Although exercise is routinely prescribed for people with low back pain, its role in treatment is still unclear. A recent study showed what appeared to be significant benefits of exercise in the areas of pain, disability, and physical fitness. But the authors weren't sure whether the favorable results could be attributed to the exercises alone.
If sticking with exercise were easy, more people with chronic low back pain would probably do it, and most would reap the positive benefits. Participants in a recent study kept doing their exercises long after finishing a four- to eight-week period of intensive physical therapy. They actually did exercises more frequently at three months than they did when first evaluated. And they exercised even more by the twelfth month.
Back surgery is usually optional. Most of the time, patients weigh the pros and cons and decide whether it will work for them. Down the road, research shows that a group of people who had back surgery fared no better--and no worse--than people who did not.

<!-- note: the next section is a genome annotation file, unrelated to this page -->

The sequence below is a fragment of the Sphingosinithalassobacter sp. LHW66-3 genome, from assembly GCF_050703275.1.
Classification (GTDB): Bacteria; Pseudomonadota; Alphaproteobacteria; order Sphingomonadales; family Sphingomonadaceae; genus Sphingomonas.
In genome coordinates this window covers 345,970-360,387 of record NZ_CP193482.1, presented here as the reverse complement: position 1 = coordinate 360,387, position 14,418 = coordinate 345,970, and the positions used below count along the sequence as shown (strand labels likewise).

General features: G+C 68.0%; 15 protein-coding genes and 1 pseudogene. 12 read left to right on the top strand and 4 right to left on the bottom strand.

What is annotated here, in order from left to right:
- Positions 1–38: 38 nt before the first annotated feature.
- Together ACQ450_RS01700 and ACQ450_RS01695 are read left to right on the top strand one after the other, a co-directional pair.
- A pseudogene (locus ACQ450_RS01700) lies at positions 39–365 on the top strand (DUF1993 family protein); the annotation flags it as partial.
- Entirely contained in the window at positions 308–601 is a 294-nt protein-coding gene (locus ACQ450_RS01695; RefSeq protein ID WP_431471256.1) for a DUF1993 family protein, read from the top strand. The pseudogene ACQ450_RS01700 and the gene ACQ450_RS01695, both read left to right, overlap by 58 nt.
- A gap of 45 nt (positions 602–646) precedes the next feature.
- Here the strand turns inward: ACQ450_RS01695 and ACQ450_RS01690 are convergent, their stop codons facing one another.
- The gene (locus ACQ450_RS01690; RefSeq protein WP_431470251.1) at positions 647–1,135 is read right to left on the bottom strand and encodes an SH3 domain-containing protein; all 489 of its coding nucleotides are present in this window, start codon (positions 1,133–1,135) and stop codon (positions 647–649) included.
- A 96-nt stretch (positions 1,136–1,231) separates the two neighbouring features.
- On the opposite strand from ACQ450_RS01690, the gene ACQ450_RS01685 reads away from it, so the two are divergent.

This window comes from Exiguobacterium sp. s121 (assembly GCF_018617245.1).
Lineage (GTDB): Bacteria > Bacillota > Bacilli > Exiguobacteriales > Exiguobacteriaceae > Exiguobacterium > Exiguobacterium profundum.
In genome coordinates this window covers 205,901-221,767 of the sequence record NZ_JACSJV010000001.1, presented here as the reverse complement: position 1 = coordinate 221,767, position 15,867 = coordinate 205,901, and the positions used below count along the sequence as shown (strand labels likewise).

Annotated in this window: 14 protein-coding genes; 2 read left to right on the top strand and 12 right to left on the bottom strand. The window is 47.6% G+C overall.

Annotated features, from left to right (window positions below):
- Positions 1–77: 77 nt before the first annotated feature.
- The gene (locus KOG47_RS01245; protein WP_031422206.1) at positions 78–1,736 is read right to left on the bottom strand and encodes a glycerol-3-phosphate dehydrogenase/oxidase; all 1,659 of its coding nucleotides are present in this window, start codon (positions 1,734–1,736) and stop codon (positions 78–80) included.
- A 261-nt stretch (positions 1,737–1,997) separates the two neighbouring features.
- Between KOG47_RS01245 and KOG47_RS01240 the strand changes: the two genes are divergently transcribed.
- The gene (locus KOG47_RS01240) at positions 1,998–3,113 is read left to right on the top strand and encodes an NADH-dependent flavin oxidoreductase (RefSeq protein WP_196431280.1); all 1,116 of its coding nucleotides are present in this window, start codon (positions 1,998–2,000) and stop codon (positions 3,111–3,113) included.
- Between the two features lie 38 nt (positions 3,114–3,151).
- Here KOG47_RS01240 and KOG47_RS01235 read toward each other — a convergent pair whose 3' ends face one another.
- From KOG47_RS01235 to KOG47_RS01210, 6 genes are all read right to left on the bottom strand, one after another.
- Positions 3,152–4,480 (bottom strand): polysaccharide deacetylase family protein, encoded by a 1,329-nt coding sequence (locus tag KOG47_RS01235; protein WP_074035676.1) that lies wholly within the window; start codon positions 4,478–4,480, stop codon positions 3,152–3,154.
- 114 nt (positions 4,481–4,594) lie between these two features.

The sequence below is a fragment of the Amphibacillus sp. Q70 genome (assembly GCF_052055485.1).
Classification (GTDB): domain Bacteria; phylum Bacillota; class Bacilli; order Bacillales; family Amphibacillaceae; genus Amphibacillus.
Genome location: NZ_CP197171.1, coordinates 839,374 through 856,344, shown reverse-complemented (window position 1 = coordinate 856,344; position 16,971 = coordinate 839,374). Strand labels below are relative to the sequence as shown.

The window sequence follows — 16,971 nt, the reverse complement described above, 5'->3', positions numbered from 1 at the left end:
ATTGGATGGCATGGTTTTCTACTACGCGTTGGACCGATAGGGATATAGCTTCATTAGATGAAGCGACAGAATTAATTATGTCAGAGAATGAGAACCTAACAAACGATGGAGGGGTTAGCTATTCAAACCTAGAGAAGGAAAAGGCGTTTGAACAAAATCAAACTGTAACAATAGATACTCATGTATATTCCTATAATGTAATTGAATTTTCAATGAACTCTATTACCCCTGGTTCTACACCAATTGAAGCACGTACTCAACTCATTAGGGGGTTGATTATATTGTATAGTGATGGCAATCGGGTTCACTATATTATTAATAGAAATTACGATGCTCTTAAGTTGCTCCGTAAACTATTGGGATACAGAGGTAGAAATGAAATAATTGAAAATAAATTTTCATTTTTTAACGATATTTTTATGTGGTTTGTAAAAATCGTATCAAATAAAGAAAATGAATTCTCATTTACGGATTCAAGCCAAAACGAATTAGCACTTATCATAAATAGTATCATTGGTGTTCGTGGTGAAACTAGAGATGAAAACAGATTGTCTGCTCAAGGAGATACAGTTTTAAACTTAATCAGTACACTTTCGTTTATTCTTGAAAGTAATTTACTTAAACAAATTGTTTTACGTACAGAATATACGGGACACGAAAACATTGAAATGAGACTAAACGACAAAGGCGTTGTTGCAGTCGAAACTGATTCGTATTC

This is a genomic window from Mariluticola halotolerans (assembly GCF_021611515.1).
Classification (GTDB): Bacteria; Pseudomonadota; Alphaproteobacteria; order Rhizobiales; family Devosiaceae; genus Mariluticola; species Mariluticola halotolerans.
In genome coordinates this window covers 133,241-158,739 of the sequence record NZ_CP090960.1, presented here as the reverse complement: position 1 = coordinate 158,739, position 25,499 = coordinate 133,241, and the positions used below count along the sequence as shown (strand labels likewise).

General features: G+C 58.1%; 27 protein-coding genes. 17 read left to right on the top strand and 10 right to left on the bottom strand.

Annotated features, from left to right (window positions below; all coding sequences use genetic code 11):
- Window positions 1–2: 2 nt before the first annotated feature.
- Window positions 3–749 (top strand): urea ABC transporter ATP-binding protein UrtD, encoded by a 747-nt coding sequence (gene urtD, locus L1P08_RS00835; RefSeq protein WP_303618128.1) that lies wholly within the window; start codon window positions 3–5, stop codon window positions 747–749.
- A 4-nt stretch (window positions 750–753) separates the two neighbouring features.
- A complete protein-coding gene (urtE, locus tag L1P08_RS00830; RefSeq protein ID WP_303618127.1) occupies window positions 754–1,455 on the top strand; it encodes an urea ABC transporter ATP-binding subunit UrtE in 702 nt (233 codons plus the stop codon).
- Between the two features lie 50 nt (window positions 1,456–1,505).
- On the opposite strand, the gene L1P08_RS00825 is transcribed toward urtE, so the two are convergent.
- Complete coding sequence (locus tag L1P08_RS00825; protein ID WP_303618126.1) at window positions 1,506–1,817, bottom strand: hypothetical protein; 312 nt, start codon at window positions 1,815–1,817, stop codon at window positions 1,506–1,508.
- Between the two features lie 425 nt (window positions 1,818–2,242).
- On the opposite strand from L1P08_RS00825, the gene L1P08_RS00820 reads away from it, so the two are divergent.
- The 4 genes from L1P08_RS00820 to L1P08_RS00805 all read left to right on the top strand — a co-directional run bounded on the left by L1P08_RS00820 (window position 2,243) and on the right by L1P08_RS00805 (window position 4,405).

The number of people who suffer lower back pain (LBP) is staggering. In fact, it is one of the most common causes of disability and missed work days. These costs add up for individuals, employers, and society. Even with all the advanced technology now available, the medical world is still working hard to be able to understand LBP and the disability it causes. In more than 80% of LBP cases, doctors are unable to find any particular physical cause.
When heading out to the slopes to snowboard or ski, it's nice to know the risks that lie ahead. Both sports carry a high risk of injury. But according to this recent study, snowboarders have four times the risk of having a serious spine injury.